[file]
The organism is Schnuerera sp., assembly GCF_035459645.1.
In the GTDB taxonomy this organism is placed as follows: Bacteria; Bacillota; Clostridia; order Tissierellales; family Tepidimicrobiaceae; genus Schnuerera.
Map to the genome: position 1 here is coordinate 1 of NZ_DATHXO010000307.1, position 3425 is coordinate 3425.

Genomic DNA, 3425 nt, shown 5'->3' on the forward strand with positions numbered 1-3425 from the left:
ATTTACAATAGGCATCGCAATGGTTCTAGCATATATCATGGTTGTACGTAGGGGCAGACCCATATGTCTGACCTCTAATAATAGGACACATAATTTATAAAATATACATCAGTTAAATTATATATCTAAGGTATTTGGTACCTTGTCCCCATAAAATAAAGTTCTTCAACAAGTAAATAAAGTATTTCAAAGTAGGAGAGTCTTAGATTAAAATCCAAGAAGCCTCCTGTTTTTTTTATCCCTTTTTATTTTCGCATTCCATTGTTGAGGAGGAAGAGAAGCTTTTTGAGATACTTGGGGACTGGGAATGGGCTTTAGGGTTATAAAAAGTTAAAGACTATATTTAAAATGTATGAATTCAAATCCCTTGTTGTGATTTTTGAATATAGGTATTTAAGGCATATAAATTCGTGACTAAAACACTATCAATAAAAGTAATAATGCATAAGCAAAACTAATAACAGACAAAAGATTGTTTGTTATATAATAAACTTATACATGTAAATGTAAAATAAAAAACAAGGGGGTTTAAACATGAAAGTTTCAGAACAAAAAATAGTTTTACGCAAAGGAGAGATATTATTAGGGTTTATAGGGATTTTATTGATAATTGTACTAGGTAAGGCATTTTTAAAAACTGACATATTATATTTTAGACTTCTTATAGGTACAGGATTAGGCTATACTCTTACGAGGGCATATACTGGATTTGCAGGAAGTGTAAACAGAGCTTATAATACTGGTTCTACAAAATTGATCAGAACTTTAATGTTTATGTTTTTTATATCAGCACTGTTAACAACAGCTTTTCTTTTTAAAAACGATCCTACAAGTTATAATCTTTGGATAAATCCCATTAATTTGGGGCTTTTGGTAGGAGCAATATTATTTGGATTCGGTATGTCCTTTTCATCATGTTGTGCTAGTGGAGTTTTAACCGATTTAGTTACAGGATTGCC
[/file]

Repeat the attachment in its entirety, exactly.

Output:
The organism is Schnuerera sp., assembly GCF_035459645.1.
In the GTDB taxonomy this organism is placed as follows: Bacteria; Bacillota; Clostridia; order Tissierellales; family Tepidimicrobiaceae; genus Schnuerera.
Map to the genome: position 1 here is coordinate 1 of NZ_DATHXO010000307.1, position 3425 is coordinate 3425.

Genomic DNA, 3425 nt, shown 5'->3' on the forward strand with positions numbered 1-3425 from the left:
ATTTACAATAGGCATCGCAATGGTTCTAGCATATATCATGGTTGTACGTAGGGGCAGACCCATATGTCTGACCTCTAATAATAGGACACATAATTTATAAAATATACATCAGTTAAATTATATATCTAAGGTATTTGGTACCTTGTCCCCATAAAATAAAGTTCTTCAACAAGTAAATAAAGTATTTCAAAGTAGGAGAGTCTTAGATTAAAATCCAAGAAGCCTCCTGTTTTTTTTATCCCTTTTTATTTTCGCATTCCATTGTTGAGGAGGAAGAGAAGCTTTTTGAGATACTTGGGGACTGGGAATGGGCTTTAGGGTTATAAAAAGTTAAAGACTATATTTAAAATGTATGAATTCAAATCCCTTGTTGTGATTTTTGAATATAGGTATTTAAGGCATATAAATTCGTGACTAAAACACTATCAATAAAAGTAATAATGCATAAGCAAAACTAATAACAGACAAAAGATTGTTTGTTATATAATAAACTTATACATGTAAATGTAAAATAAAAAACAAGGGGGTTTAAACATGAAAGTTTCAGAACAAAAAATAGTTTTACGCAAAGGAGAGATATTATTAGGGTTTATAGGGATTTTATTGATAATTGTACTAGGTAAGGCATTTTTAAAAACTGACATATTATATTTTAGACTTCTTATAGGTACAGGATTAGGCTATACTCTTACGAGGGCATATACTGGATTTGCAGGAAGTGTAAACAGAGCTTATAATACTGGTTCTACAAAATTGATCAGAACTTTAATGTTTATGTTTTTTATATCAGCACTGTTAACAACAGCTTTTCTTTTTAAAAACGATCCTACAAGTTATAATCTTTGGATAAATCCCATTAATTTGGGGCTTTTGGTAGGAGCAATATTATTTGGATTCGGTATGTCCTTTTCATCATGTTGTGCTAGTGGAGTTTTAACCGATTTAGTTACAGGATTGCC